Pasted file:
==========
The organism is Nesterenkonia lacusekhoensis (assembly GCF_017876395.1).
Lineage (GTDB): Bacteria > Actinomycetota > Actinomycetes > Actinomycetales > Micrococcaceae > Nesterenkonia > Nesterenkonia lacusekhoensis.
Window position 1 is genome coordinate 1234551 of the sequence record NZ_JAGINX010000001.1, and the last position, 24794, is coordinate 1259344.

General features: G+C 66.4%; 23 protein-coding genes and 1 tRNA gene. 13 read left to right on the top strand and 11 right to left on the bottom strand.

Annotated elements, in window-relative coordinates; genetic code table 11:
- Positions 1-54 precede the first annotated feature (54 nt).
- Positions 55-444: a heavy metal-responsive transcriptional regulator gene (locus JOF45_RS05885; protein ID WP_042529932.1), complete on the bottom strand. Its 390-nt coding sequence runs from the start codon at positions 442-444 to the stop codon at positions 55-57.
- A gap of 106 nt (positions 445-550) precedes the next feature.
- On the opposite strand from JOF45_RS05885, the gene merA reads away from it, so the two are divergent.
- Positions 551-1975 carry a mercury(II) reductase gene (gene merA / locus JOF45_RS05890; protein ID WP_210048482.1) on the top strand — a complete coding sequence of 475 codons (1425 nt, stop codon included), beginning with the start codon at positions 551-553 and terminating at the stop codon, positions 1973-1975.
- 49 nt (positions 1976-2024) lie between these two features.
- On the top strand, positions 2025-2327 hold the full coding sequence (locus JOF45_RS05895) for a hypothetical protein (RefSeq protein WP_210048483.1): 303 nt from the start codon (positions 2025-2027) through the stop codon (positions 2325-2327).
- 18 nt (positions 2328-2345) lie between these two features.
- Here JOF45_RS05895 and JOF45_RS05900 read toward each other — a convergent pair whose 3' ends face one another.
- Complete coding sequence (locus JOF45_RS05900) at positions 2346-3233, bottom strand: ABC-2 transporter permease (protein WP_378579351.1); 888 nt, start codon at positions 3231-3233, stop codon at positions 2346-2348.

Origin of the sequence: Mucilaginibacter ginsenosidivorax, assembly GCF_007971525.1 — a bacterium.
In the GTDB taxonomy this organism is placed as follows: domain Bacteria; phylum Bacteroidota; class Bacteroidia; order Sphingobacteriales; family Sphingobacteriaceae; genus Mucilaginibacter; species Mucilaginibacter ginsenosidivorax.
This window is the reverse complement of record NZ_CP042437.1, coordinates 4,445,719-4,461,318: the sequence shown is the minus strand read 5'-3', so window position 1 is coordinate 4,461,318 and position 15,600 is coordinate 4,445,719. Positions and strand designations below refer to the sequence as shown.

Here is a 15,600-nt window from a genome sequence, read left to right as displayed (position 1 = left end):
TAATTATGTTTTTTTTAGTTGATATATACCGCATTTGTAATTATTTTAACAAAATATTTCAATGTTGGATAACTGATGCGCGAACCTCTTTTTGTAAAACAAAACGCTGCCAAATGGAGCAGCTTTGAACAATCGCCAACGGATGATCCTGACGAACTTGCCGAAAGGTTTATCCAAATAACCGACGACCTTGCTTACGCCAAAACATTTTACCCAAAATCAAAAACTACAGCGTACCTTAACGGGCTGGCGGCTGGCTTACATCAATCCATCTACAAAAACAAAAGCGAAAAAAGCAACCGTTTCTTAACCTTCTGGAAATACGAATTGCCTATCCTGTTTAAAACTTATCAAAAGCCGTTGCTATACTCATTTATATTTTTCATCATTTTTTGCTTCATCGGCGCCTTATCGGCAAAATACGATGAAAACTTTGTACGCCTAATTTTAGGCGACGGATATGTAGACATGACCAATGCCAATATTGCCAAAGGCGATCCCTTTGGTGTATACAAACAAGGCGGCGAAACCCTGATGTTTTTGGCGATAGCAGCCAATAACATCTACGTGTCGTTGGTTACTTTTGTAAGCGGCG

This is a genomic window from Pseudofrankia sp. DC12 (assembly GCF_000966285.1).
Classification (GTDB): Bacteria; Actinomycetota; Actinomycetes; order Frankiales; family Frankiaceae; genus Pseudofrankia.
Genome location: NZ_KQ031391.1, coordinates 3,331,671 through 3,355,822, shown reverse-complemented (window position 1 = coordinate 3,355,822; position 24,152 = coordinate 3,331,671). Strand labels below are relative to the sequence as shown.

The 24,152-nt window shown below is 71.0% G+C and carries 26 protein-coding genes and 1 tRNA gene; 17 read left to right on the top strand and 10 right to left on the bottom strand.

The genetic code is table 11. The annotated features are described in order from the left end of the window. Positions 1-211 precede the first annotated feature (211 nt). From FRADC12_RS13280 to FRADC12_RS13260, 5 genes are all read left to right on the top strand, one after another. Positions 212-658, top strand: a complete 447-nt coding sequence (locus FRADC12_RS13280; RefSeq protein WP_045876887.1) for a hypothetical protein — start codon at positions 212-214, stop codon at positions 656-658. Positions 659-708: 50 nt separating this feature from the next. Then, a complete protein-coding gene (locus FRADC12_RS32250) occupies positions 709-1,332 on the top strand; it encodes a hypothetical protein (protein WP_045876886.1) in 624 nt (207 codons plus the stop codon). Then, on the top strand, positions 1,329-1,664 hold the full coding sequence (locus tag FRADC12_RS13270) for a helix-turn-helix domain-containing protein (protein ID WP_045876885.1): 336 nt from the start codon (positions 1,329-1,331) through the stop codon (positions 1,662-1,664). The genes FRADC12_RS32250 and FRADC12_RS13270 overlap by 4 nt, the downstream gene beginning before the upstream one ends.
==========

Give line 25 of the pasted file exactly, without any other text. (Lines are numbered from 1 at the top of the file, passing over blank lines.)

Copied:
The genetic code is table 11. The annotated features are described in order from the left end of the window. Positions 1-211 precede the first annotated feature (211 nt). From FRADC12_RS13280 to FRADC12_RS13260, 5 genes are all read left to right on the top strand, one after another. Positions 212-658, top strand: a complete 447-nt coding sequence (locus FRADC12_RS13280; RefSeq protein WP_045876887.1) for a hypothetical protein — start codon at positions 212-214, stop codon at positions 656-658. Positions 659-708: 50 nt separating this feature from the next. Then, a complete protein-coding gene (locus FRADC12_RS32250) occupies positions 709-1,332 on the top strand; it encodes a hypothetical protein (protein WP_045876886.1) in 624 nt (207 codons plus the stop codon). Then, on the top strand, positions 1,329-1,664 hold the full coding sequence (locus tag FRADC12_RS13270) for a helix-turn-helix domain-containing protein (protein ID WP_045876885.1): 336 nt from the start codon (positions 1,329-1,331) through the stop codon (positions 1,662-1,664). The genes FRADC12_RS32250 and FRADC12_RS13270 overlap by 4 nt, the downstream gene beginning before the upstream one ends.